Kids like dinosaurs.
(Also, can Eddie Charizard be a thing?)
Best at what?
Personality? Combat? Kawaii? HMs? Discrete companionship?
The website where these images are hosted is even more bizarre.
Yeah, man. No hard feels. Back to Dark Souls!
Dude, you can quote two sentences all you like and still miss the forest for the trees. The article is about making a reflective decision, rather than impulsively repeating something. You can disagree about the value of the decision all you want, but that doesn’t mean the whole thing is about just “not playing” something, nor that the author is trying to derive a generalizable principle of some sort that you can take offense to.
So we shouldn’t replay a game because we won’t ever experience the way we played it the 1st time around? That sounds shaky at best.
Yeah, it sounds shaky because it’s a shitty principle. Also, it’s not what I said…
Not wanting to revisit something because it my taint the original experience is the equivalent of sticking your fingers in your ears and going " la la la la can’t hear you".
Well, that seems like another bad universal principle, and “not wanting to revisit something because it might taint the original experience” is a bad abstraction of the actual circumstances described in the article (see above).
The article isn’t about not playing a game. It’s about making a decision based upon what kind of relationship one wants to have with that game, as opposed to slipping into a decision without pausing to think.
Whenever something we love is re-released with respectful technical improvements, a lot of us might by default revisit it (economic considerations notwithstanding). In this case, given the particular game and how Colin had experienced it, he wrote an article that demonstrates the value of interrupting that particular default impulse; perhaps there’s a value to preserving a certain kind of relationship with the game. It’s not a news report or a technical write-up; it’s a reflection.
You make some great points, but I don’t really think Colin was claiming “that replaying (or reading or watching) something takes away from the original experience” as a rule. It’s not some kind of aesthetic principle, prescribed as a general norm. The article expresses a moment of conscious decision that interrupts an impulsive, default response; namely, the memory surfaces and prompts critical reflection, laying bare a choice (to play or not) where previously there was something like an inevitability generated partially by a generic technical curiosity. So Colin decides to have certain kind of experience, which by no means erases or diminishes other kinds of experiences, including ones that ferment insight through repetition. But – speaking from personal experience – sometimes you don’t want to really dig into something, to gain a kind of hard-earned understanding, or to see it again and again from different angles that generate a critical whole. Sometimes you just want to let that thing sit in the midst of a particular moment of your life and absorb the seemingly exogenous peculiarities of that time. I love having a few things, at least for a time, that I love in a way that keeps me from getting too much of a protracted critical distance on them because they are so irrevocably enmeshed in the litter surrounding the experience of each.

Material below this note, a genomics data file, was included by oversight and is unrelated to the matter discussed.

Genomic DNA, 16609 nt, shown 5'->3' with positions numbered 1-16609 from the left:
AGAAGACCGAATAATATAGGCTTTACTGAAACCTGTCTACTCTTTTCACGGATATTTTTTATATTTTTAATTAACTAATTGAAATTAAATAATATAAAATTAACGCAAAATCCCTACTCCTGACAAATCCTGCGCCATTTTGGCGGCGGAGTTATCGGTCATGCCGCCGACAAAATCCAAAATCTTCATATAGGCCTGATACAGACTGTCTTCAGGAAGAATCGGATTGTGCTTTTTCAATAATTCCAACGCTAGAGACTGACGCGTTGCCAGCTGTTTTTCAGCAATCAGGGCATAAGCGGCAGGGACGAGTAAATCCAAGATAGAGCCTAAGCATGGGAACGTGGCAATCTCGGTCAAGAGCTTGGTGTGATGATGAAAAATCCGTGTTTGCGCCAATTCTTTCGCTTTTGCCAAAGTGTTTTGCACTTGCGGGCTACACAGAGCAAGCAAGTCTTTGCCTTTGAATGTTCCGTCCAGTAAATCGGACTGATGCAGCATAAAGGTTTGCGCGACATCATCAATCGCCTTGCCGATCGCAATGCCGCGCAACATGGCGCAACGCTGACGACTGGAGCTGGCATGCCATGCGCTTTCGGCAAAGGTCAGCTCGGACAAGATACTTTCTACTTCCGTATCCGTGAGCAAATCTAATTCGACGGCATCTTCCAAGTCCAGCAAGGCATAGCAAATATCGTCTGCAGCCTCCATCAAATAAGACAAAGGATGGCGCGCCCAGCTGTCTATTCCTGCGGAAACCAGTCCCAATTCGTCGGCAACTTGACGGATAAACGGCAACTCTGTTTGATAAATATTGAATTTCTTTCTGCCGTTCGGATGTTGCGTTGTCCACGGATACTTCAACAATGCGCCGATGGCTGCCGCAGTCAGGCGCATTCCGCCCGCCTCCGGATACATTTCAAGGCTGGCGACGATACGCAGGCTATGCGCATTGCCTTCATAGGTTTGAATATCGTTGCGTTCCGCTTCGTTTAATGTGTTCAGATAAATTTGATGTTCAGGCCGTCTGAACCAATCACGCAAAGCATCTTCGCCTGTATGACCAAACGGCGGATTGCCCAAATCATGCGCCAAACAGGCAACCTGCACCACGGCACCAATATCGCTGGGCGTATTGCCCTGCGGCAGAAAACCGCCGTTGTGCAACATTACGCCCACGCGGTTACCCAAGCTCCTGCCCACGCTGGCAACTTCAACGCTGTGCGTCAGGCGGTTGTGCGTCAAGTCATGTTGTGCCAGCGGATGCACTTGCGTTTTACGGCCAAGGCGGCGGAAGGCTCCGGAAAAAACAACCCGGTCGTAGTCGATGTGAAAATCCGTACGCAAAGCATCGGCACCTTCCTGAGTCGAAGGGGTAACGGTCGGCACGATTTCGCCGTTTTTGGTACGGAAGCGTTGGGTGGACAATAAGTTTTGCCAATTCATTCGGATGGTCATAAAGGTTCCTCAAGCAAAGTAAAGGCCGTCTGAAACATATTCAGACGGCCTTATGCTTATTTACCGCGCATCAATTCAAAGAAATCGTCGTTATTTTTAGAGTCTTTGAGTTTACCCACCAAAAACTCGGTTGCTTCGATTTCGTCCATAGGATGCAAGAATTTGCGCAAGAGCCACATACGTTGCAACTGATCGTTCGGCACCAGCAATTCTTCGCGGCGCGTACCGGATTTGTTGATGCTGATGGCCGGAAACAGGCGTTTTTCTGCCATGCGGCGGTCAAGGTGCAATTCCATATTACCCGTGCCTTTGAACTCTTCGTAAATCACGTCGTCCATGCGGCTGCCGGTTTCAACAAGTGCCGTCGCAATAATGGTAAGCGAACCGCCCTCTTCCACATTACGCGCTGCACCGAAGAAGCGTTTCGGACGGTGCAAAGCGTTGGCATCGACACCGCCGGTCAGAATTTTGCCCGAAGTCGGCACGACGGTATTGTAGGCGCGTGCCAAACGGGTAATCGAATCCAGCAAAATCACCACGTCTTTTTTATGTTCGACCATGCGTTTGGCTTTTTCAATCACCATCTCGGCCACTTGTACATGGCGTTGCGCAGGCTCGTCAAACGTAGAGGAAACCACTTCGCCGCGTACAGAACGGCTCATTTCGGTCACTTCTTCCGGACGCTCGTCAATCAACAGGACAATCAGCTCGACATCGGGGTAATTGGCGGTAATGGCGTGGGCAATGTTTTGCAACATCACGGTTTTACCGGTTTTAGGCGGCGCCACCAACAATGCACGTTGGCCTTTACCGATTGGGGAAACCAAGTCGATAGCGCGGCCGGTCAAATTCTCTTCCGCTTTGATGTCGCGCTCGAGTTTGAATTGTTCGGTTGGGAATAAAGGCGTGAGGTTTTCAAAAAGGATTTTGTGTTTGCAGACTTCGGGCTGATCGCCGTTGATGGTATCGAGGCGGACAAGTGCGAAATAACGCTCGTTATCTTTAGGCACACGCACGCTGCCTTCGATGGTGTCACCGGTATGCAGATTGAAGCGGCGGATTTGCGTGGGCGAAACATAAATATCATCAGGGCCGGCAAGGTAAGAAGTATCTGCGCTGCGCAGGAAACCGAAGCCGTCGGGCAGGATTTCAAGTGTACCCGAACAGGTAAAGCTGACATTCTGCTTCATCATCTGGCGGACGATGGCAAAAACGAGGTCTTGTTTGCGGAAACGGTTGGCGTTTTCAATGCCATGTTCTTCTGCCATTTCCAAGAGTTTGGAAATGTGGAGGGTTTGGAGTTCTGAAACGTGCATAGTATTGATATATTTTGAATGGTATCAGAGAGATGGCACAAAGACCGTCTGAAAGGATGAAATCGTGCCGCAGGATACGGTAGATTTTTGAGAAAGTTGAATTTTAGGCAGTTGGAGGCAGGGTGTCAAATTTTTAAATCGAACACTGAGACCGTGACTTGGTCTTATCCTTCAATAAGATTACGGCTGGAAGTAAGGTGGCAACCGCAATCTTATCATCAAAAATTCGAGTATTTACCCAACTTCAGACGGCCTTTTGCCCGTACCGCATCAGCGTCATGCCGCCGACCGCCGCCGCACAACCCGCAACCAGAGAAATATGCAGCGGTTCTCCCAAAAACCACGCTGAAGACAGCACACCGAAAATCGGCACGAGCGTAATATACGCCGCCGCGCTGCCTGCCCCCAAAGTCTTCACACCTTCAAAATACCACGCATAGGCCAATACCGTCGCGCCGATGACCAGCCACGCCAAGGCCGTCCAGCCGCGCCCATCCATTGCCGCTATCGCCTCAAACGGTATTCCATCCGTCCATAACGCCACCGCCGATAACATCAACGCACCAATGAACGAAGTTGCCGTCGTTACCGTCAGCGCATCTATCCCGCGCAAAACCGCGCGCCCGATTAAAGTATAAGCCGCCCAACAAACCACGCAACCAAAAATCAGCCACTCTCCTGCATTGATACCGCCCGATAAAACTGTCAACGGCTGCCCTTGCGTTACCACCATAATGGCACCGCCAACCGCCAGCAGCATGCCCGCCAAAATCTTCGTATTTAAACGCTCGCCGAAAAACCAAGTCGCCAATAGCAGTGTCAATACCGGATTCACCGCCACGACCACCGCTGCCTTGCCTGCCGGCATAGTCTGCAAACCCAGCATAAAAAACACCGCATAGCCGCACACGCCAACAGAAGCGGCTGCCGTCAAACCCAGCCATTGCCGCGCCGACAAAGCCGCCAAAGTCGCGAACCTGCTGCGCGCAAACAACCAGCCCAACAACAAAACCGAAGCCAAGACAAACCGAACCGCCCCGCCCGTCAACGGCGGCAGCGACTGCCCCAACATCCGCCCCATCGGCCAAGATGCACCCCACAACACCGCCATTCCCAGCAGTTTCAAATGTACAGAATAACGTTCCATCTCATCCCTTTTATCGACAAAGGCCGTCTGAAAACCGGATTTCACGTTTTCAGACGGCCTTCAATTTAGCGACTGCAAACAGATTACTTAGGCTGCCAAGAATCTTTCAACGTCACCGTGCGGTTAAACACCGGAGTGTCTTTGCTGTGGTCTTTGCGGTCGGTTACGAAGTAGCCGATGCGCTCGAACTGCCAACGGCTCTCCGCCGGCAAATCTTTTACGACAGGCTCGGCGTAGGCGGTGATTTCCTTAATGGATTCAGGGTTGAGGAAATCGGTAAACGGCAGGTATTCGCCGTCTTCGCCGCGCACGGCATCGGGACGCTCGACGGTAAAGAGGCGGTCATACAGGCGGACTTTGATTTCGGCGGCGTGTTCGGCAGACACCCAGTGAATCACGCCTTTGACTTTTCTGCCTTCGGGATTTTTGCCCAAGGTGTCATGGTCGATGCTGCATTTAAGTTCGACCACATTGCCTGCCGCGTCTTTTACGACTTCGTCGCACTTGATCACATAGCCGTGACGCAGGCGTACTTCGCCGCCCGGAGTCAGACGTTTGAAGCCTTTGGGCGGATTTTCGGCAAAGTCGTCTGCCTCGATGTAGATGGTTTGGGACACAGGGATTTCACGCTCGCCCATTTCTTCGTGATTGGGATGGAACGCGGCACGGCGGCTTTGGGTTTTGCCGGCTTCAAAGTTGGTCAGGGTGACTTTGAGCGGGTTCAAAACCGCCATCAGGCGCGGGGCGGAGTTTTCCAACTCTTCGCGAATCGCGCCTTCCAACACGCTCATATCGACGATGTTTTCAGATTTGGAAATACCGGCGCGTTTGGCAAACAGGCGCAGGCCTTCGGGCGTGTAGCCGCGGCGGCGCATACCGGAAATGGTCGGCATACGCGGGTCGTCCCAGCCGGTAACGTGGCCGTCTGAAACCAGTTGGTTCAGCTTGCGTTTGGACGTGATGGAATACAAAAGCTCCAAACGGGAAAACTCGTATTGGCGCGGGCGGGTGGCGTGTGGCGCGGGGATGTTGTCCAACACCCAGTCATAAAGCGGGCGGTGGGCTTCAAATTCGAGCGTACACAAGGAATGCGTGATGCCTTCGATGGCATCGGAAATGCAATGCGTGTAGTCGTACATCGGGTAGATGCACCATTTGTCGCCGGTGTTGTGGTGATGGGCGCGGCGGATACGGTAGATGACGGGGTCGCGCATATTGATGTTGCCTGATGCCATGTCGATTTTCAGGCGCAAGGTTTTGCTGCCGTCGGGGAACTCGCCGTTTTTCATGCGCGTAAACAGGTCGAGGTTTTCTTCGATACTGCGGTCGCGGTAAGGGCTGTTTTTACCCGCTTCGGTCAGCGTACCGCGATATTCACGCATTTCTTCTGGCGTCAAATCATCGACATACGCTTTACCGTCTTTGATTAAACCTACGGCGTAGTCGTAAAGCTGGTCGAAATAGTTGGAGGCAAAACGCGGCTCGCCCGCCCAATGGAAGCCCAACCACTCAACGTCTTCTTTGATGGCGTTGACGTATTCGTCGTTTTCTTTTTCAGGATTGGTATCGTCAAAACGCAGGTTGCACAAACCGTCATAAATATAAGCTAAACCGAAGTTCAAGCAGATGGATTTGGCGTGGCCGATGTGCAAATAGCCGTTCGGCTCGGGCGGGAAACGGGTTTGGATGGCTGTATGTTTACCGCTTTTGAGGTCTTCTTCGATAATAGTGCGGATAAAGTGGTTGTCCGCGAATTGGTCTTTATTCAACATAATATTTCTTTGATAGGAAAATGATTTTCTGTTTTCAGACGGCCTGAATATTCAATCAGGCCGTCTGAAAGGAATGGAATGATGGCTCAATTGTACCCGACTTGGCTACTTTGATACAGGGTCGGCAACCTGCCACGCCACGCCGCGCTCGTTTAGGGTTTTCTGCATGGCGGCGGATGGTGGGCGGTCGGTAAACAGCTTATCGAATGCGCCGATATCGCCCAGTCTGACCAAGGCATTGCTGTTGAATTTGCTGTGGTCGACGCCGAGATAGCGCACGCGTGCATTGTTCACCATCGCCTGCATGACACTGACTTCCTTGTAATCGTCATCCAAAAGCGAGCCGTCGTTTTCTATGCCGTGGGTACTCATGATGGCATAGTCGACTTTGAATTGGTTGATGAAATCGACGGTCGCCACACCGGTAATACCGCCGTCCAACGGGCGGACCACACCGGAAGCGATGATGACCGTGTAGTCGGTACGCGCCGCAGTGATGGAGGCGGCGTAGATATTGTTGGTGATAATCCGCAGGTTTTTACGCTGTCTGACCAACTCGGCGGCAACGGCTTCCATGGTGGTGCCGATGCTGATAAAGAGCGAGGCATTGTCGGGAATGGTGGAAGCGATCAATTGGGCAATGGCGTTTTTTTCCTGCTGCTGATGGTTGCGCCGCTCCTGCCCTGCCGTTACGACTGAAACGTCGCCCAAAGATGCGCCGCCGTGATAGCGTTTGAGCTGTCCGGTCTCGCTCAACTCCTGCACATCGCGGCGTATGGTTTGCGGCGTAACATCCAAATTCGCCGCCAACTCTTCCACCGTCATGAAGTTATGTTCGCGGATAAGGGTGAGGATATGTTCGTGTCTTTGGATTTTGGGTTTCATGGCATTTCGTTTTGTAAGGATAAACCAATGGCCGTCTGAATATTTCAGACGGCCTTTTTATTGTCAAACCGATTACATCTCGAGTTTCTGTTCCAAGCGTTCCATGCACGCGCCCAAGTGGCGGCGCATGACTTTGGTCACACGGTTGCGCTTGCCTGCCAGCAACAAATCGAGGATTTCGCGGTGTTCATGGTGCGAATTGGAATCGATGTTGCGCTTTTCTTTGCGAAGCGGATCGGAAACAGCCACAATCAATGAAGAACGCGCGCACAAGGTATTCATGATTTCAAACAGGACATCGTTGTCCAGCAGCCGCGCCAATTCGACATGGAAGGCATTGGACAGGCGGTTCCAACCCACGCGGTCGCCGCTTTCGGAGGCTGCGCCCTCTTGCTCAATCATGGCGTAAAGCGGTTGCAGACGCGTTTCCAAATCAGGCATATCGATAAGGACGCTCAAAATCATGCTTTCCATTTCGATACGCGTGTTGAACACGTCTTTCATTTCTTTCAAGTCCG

What he actually said:
I am not one of those people who enjoys returning to books, movies, TV shows or games, once experienced. Sure, when I was younger, I’d re-watch favorite things, but as I get older, as time takes on a finite definition, the urge has left me. Perhaps I have also learned that to do so, takes something away from the original experience.
In other words, he has enjoyed revisiting stuff in the past, but he doesn’t usually do so now, and the article expresses that he finds value in preserving a singular experience as representative of his time with something. He doesn’t say anything about how you should or shouldn’t conduct your life.
If you did play the original and enjoy returning to great old games, this will not disappoint
God forbid we enjoy doing things differently!
How about a one-tiered copyright system that doesn’t result in the current perverse outcomes? Nothing about the need to find ways of helping creators have an income suggests that the status quo is indispensable.
Ok, I guess I’m out of the loop.
I was sort of hoping The Gold Girls was making a comeback.
No, that’s precisely why I need context.
The quote implies that whoever the highest ranking non-YouTube celebrity happens to be, it will be a guy named Paul Walker.
Perhaps it’s in the Kid’s Choice bylaws.
Betty White?! Context, please.
I stand corrected. Please pardon the poorly researched joke.
Wow, so insane!
“I came for the Minecraft but stayed for the ambient music and streamer’s intermittent humming.” -something no one has ever said